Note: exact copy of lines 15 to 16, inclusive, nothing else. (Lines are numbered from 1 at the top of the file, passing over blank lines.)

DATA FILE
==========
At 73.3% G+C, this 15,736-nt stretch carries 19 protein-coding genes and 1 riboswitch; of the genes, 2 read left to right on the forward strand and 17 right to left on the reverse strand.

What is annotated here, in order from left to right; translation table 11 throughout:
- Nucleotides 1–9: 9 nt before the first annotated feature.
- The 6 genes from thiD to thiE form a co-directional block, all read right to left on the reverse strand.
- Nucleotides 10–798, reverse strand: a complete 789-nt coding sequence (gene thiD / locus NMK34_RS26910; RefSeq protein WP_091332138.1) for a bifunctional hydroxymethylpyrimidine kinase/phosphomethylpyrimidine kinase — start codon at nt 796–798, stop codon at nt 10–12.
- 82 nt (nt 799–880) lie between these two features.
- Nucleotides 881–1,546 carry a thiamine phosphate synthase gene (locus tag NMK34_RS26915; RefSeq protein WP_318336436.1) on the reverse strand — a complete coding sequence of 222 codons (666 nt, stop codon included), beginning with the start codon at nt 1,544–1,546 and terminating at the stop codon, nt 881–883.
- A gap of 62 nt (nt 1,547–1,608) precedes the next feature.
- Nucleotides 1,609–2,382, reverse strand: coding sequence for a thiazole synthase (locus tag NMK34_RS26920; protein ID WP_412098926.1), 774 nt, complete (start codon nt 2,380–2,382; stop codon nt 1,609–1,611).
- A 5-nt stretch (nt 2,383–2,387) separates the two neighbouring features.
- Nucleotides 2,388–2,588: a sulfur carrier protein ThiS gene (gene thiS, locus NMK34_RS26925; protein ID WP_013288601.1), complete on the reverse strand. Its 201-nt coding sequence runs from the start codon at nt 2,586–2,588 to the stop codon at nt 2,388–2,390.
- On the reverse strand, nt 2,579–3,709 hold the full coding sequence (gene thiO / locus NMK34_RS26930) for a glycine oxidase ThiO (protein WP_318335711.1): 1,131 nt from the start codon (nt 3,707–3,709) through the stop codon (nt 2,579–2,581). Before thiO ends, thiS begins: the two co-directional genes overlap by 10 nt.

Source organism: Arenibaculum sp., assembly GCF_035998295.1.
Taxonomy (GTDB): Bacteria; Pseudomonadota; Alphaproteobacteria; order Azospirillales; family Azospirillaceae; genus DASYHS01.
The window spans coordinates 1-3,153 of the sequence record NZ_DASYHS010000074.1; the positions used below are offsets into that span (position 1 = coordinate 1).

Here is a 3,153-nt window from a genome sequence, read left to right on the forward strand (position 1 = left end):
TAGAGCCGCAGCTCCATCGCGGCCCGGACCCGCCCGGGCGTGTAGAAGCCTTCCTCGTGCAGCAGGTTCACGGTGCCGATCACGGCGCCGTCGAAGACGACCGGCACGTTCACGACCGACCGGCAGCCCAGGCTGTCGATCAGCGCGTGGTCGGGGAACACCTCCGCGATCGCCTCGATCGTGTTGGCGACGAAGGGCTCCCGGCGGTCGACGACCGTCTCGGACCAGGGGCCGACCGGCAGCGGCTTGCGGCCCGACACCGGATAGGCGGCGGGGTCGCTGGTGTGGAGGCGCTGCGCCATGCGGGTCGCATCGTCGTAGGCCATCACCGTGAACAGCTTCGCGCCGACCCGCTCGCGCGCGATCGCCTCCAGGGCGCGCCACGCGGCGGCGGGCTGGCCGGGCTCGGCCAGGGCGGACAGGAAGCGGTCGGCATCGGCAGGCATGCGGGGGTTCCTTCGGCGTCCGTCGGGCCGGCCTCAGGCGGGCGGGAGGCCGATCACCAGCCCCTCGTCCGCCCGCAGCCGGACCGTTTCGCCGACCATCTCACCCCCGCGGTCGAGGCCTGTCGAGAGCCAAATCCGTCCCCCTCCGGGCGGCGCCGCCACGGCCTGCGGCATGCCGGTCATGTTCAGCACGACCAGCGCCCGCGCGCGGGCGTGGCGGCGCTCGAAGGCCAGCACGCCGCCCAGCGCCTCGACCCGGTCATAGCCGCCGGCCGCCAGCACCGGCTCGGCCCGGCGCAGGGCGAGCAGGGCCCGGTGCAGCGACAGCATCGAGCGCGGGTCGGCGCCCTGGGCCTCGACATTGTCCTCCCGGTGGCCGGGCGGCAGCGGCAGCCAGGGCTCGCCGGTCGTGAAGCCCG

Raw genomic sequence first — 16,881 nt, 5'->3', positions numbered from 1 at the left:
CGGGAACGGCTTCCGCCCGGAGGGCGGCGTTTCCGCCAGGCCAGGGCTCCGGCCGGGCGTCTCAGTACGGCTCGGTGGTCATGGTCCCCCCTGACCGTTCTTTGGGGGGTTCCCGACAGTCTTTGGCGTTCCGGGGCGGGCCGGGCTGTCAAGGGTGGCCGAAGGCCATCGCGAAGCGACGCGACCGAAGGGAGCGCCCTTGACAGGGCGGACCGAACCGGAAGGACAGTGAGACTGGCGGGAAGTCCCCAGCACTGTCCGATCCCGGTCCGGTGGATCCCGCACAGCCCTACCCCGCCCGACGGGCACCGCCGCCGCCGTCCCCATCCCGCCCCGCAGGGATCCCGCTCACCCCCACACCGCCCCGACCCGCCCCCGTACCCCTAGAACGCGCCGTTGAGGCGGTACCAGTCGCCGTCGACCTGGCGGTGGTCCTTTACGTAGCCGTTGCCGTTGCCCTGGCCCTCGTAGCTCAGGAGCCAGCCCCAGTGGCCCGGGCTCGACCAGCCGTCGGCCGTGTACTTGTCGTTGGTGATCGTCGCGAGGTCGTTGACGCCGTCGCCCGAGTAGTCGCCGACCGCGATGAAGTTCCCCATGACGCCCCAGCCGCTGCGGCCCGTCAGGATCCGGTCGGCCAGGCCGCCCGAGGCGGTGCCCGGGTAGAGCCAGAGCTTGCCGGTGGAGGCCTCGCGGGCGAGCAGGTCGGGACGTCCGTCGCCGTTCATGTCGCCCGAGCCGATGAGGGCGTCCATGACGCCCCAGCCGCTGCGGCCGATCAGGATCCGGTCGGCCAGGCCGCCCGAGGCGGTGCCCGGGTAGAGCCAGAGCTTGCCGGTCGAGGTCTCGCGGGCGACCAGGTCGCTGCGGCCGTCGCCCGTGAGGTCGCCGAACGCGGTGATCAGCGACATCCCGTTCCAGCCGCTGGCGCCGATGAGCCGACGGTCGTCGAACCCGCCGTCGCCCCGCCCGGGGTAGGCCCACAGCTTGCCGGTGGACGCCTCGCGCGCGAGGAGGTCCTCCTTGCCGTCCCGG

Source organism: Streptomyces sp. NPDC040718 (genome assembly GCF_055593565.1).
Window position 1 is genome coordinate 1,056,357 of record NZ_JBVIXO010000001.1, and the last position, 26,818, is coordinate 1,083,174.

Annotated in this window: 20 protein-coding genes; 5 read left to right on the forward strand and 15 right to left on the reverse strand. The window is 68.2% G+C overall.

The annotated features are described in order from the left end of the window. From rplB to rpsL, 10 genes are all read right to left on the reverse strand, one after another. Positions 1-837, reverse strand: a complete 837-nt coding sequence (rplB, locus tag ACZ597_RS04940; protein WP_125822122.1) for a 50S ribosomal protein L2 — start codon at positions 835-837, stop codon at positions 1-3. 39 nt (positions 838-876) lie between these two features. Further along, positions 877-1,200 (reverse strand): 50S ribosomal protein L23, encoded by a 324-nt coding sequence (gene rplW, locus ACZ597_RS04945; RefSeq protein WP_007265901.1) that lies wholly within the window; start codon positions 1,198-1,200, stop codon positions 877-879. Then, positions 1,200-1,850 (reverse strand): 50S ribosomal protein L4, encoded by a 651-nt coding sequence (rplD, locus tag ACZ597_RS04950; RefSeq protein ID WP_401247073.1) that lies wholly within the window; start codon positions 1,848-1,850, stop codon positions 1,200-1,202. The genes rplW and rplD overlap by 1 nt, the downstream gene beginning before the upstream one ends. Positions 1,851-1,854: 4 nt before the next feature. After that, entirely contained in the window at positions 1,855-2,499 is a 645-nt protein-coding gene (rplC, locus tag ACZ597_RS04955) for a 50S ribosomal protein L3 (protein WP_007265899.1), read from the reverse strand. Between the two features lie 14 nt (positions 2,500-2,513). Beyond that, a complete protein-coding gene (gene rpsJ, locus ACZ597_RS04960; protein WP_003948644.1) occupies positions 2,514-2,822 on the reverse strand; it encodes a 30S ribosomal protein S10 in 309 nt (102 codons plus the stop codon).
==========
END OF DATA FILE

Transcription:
The window spans coordinates 1-3,153 of the sequence record NZ_DASYHS010000074.1; the positions used below are offsets into that span (position 1 = coordinate 1).

Here is a 3,153-nt window from a genome sequence, read left to right on the forward strand (position 1 = left end):